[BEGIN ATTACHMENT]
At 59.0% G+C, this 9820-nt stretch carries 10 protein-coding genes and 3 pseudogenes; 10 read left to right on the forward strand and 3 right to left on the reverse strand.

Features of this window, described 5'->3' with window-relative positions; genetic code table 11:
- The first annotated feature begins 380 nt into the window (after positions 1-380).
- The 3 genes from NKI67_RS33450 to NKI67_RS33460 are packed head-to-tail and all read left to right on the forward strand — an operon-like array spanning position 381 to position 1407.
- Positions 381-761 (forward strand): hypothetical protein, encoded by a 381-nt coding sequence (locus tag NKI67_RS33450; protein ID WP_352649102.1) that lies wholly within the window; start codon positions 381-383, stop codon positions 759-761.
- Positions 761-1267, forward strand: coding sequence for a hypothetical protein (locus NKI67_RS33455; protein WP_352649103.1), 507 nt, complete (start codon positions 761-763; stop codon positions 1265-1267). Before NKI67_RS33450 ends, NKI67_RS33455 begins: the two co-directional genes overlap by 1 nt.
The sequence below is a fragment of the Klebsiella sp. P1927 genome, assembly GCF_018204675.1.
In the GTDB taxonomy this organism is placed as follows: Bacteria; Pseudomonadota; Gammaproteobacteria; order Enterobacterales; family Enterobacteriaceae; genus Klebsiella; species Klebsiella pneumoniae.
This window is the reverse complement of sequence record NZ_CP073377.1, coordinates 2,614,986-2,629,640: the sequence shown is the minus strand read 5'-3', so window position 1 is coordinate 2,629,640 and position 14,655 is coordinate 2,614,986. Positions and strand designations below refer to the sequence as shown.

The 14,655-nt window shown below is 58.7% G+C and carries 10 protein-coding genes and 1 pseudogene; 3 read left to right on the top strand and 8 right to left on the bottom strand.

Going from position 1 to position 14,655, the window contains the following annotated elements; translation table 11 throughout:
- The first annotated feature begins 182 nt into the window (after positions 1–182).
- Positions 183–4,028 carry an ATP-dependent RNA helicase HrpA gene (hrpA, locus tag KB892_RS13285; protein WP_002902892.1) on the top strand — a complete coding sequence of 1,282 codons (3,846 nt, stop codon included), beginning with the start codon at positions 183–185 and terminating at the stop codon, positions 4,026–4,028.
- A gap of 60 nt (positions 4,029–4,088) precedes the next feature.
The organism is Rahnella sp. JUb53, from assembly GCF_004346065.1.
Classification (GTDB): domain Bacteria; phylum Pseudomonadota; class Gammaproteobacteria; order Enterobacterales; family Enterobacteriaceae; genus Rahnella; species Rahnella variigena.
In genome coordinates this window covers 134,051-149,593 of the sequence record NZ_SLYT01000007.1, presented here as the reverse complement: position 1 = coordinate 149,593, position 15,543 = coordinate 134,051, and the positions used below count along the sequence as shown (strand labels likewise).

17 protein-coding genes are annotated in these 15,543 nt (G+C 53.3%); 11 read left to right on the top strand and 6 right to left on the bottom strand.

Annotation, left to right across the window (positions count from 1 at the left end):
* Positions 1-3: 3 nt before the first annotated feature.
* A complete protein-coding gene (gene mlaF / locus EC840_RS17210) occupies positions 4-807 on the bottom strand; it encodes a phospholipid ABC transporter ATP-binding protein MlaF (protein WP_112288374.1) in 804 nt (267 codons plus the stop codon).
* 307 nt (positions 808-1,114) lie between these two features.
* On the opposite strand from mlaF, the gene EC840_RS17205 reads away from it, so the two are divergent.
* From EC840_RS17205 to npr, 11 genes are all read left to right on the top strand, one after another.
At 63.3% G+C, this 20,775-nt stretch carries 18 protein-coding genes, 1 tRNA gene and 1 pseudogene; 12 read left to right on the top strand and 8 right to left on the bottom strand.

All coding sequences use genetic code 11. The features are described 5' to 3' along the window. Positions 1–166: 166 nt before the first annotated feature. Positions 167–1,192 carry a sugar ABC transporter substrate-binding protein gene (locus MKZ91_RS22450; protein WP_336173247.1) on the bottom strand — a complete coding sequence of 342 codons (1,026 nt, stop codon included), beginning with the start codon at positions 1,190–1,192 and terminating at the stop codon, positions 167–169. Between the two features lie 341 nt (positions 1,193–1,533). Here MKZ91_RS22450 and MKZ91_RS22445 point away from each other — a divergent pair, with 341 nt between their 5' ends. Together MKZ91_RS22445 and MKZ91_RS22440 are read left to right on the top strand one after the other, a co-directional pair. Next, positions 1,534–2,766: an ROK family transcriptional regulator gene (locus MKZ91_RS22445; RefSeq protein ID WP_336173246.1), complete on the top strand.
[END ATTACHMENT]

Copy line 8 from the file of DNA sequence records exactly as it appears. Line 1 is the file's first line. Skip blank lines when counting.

In the GTDB taxonomy this organism is placed as follows: Bacteria; Pseudomonadota; Gammaproteobacteria; order Enterobacterales; family Enterobacteriaceae; genus Klebsiella; species Klebsiella pneumoniae.